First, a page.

What about that natural, beautiful flush that your clients all seem to have?
I like to use a bigger brush. If I’m using a blush palette that comprises different tones, like the Air Brush Contouring Powder, I just blend them together and flop the brush on the cheeks in an upward movement. I never go horizontally across the cheek, because it makes the face look droopy.
I never know what to do with a blush brush. I feel that I do it differently every day.
I think it’s easier if you do this: you smile, and you put a little colour on the apples of your cheeks, and then you blend from there.
How do you go about creating the different looks for your clients?
I get inspired by their features. I like looks that suit their individual look. I don’t want to use the same eye shape on different people. If someone has smaller eyes, I think about what I can do to make the eyes open up. If someone has big eyes, I think about what I can do to make it look more almond-shaped. I like to tweak things just a little bit.
What about prepping skin for red carpet makeup?
Whether it is natural makeup or heavy makeup, red carpet makeup or for a photoshoot, I always go through the same steps. I’ll always ask the client to exfoliate first, then I’ll moisturise, prime, put on some eye cream and lip balm. If someone really needs hydration, I’d use a sheet mask. After that, I’ll blot the skin to remove any excess moisture, and then I apply foundation.
Some women worry about putting on too many products before their makeup, because it may cause the makeup to wear off more easily.
No, I think it depends on the products you use. The Coconut Primer, for example, gives a nice canvas. When a product has too much silicon, you will get a cakey finish. It’s also important to remember to keep a light hand.
Let’s talk about Selena’s look in the music video for “Fetish”. How did the look come about and how does it relate to the theme of the music video?
Working with Selena and Petra [Collins], we wanted the look to be really natural and healthy. Petra sent me references of girls with really soft and natural lips, and healthy skin with a lot of freckles. Well, Selena doesn’t have freckles so we had to create them. So, that’s really all there is to the look. I used Marc Jacobs Beauty’s Enamoured Hi Shine Gloss Lip Laquer in French Tickler for her lips.
Now, the main event – the Eye-Conic Multi-Finish Eyeshadow Palette. Which one is your favourite?
We just launched six palettes in a completely new formula from the old shadows and each palette comes in four different textures: matte, pearl, satin and metallic. Each palette also comes with a pop colour, in case someone wants to play up their look. There’s a poem at the back of each palette, too. For myself, I’m attracted to Scandalust.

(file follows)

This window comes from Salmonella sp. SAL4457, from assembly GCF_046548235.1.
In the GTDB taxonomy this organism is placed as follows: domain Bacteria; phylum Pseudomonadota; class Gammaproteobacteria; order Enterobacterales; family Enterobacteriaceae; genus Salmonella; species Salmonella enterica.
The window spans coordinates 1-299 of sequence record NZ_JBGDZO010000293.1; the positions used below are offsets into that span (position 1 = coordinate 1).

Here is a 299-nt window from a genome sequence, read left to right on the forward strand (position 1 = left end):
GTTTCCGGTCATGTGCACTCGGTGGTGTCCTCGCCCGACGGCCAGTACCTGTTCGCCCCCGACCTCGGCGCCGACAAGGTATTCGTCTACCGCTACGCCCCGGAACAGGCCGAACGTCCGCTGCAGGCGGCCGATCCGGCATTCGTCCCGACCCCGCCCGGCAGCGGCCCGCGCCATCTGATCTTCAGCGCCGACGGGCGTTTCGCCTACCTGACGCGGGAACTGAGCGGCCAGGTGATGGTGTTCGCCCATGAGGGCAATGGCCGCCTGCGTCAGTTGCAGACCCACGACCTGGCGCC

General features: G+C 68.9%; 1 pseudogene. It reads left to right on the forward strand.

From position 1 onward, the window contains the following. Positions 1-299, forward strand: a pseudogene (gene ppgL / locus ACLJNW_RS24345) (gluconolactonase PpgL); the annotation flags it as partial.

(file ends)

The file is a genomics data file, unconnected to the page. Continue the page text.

That’s my favourite as well!
You, too? Everyone says the same thing! I think because the colours appeal to everyone. In Sydney, I used the pink in Provocouture and blue in Smartorial to create two different looks, I just loved how they looked. It’s really hard to pick a favourite, because I love colour. For the everyday woman, however, I think perhaps they will be attracted to Glambition, because it’s a core palette.
How does someone who isn’t used to wearing colours on their eyes ease into these pop colours?
Instead of using heavy colour on the whole eyelid, go for the corners or maybe the centre. You can use coloured eyeliners as well, out from the corners, or on the waterline. The key is to remember to apply some eye primer to create a nice canvas for the product to grab on to. If you do have heavy colour on your eyelids, just go with a soft blush for the face.
What’s your favourite way to apply eye shadow?
I think that if you’re using things like cream blush or anything like it, it’s great to use your fingers because it breaks the product up nicely. But for something like a smokey eye, I use brushes, like these three new brushes – a smudge brush, eyeshadow brush and blending brush – from Marc Jacobs that I think are amazing.
How do you create that seamless eyeliner look? I can’t seem to tell where the eyeliner ends and the eyeshadow in the looks you create for your clients.
I usually apply eyeliner first, then shade it to create depth, then I apply eyeshadow. I blend them really well, then I’ll go again with the eyeliner on the top if I want more a more dimensional look.
I’ve heard that you like to take screenshots of makeup you see on Instagram done by other makeup artists. Are there any social media makeup gurus that you like?
I love to watch beauty YouTubers. Patrick Starr and Manny MUA are fun, Desi Perkins is good. They have their own aesthetic. I love that everyone has their own vision of what makeup artistry should be.
Do you think you’ll start your own YouTube channel?
I don’t know. Maybe one day, I’m not sure, I think it’ll be interesting. I think it’s about managing my time as well, because I don’t want to do anything half-assed, I want to do it in full-force.
What To Read Next: Beauty Wars: We Searched For The Best Primer Ever, 11 Effective Skin Quenchers That We Love (Besides Water) and The Ultra-Smooth Eye Crayon You Didn’t Know Existed | This interview has been edited and condensed for clarity. Main Image: The Fabulous Collective